(Omaha) -- Drought conditions persist in the Missouri River Basin despite a slightly higher runoff forecast.
That's according to the latest data released by the U.S. Army Corps of Engineers Thursday afternoon. Corps officials say July runoff in the basin above Sioux City is 3.2 million acre-feet, or 98% of average and 0.7 million acre-feet more than the forecast last month. Additionally, the annual runoff forecast now sits at 20.6 million acre-feet or 80% of average and 0.6 million acre-feet higher than the previous month's forecast. Ryan Larsen is the division's team leader of reservoir regulation. Larsen says the slight improvement is due to increased runoff primarily north of Sioux City.
"Pockets of near to above normal precipitation were observed in Montana, western North Dakota, eastern and central South Dakota, central Nebraska into northeastern Kansas, and northern Missouri," said Larsen. "Below normal precipitation was observed elsewhere in the basin."
However, he adds drier than normal soil moistures remain throughout the basin, except for near normal in North Dakota, South Dakota, eastern Kansas, and Missouri.
However, Larsen says conditions aren't as favorable in August as projections show higher than normal temperatures and below normal precipitation throughout the basin. But, conditions vary throughout the basin beyond August.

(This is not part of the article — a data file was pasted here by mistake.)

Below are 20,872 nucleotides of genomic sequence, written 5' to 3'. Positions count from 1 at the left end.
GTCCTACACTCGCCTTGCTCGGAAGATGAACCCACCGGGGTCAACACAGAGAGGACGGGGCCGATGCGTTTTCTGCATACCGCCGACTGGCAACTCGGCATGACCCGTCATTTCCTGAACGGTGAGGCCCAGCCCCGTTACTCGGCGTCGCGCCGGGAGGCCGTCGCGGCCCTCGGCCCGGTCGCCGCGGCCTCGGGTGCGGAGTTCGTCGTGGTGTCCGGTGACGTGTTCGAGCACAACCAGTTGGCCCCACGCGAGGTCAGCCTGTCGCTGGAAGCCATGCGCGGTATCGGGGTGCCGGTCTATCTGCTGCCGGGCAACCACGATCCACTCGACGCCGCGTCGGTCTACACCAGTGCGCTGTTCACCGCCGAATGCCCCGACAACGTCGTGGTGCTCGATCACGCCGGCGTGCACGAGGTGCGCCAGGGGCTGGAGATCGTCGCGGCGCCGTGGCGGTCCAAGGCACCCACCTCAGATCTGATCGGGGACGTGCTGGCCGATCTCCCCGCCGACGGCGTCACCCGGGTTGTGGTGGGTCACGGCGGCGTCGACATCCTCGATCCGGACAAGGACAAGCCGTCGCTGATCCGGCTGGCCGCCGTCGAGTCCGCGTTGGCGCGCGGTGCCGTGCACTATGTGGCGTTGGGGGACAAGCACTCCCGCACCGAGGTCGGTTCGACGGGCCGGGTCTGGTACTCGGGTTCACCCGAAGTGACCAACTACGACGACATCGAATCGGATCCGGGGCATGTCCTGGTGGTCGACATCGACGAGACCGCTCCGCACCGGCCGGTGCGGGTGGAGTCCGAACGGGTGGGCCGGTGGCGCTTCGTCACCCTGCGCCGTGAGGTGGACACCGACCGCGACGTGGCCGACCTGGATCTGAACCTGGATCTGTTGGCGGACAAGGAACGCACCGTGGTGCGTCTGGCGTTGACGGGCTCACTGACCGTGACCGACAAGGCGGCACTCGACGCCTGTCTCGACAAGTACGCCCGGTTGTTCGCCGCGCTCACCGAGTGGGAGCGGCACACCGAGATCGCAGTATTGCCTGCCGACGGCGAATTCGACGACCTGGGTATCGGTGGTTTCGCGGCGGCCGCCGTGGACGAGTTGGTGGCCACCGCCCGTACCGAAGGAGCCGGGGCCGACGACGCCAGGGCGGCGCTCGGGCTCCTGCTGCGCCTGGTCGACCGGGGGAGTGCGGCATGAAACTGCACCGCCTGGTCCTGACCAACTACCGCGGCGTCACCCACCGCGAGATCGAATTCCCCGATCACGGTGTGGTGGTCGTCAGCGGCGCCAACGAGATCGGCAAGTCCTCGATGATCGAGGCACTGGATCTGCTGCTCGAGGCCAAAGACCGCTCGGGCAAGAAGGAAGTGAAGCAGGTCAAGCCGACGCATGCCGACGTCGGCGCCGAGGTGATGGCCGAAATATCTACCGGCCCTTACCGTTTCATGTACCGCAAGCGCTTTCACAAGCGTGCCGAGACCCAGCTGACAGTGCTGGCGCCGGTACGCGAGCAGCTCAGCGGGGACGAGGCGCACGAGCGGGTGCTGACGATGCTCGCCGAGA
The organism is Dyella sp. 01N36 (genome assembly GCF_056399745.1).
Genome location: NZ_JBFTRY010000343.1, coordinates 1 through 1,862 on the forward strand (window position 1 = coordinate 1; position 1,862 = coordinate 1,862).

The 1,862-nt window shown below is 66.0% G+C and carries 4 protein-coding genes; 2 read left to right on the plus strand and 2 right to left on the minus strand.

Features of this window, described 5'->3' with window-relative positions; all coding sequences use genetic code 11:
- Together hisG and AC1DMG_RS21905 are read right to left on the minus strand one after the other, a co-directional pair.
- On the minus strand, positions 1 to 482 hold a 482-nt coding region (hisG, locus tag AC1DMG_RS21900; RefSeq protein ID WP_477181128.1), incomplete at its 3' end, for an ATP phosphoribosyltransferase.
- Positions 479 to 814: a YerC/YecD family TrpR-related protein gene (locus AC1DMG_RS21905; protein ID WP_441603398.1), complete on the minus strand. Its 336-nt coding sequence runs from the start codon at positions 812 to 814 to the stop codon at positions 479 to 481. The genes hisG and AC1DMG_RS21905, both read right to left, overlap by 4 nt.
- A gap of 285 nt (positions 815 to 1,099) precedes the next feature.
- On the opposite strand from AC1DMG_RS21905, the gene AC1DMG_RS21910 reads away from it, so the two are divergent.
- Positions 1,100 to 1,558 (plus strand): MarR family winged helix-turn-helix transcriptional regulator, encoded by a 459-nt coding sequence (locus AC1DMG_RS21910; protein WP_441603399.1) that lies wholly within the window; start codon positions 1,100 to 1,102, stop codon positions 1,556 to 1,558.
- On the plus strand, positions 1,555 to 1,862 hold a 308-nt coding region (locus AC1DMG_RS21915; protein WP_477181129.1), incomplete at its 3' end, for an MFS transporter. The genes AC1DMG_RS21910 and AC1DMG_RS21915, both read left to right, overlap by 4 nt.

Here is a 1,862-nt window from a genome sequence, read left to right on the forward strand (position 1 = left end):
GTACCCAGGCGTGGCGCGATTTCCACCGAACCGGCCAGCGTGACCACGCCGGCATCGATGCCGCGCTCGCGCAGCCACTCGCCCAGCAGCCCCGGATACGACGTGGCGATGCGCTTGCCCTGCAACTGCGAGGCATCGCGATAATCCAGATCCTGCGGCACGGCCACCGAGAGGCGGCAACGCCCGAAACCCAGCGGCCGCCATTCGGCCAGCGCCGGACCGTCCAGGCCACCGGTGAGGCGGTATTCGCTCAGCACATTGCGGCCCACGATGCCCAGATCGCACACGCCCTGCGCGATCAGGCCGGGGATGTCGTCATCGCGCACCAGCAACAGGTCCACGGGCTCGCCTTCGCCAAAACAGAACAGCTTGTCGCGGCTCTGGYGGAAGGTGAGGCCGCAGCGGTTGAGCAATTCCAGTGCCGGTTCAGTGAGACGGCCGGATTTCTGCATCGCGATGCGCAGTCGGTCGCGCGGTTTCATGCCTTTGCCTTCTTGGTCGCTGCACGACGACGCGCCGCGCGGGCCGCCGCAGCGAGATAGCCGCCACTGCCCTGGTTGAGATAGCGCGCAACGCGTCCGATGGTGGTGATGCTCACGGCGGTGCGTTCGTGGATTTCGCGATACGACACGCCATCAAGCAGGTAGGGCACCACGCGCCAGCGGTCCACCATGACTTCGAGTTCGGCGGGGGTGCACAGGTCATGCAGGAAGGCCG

"The climate outlooks for September through November are indicating increased chances for above normal temperatures and below normal precipitation over the lower basin," Larsen explained. "And equal chances for above, below, and normal precipitation and temperatures across the upper basin."
John Remus, chief of the corps' Missouri River Basin Water Management Division, says water conservation measures will remain throughout 2022, including reduced flow support to navigation season and minimal winter releases.
Chuck McWilliams, the division's drought response coordinator, says multiple mitigation efforts have been made to combat the low runoff and exposed shorelines.
"To date we've executed work around several boat ramps along Fort Peck Lake and Lake Oahe, in order to make sure low water access remains at those locations, and we have some follow up work expected near Garrison in the coming months," said McWilliams. "Increased shoreline, unfortunately, also brings the threat of several invasive plant species or noxious weeds, and the team is implementing a strategy to defeat them built upon plans and lessons learned during the extended drought in the early 2000s."
Corps officials say 62% of the basin is currently experiencing abnormally dry or drought conditions, with 6% being extreme or exceptional drought. While the current release rate from Gavins Point Dam in Yankton, South Dakota is at 25,000 cubic feet per second, it will be adjusted by 500 cfs above minimum service to provide navigation flow support to the lower Missouri River.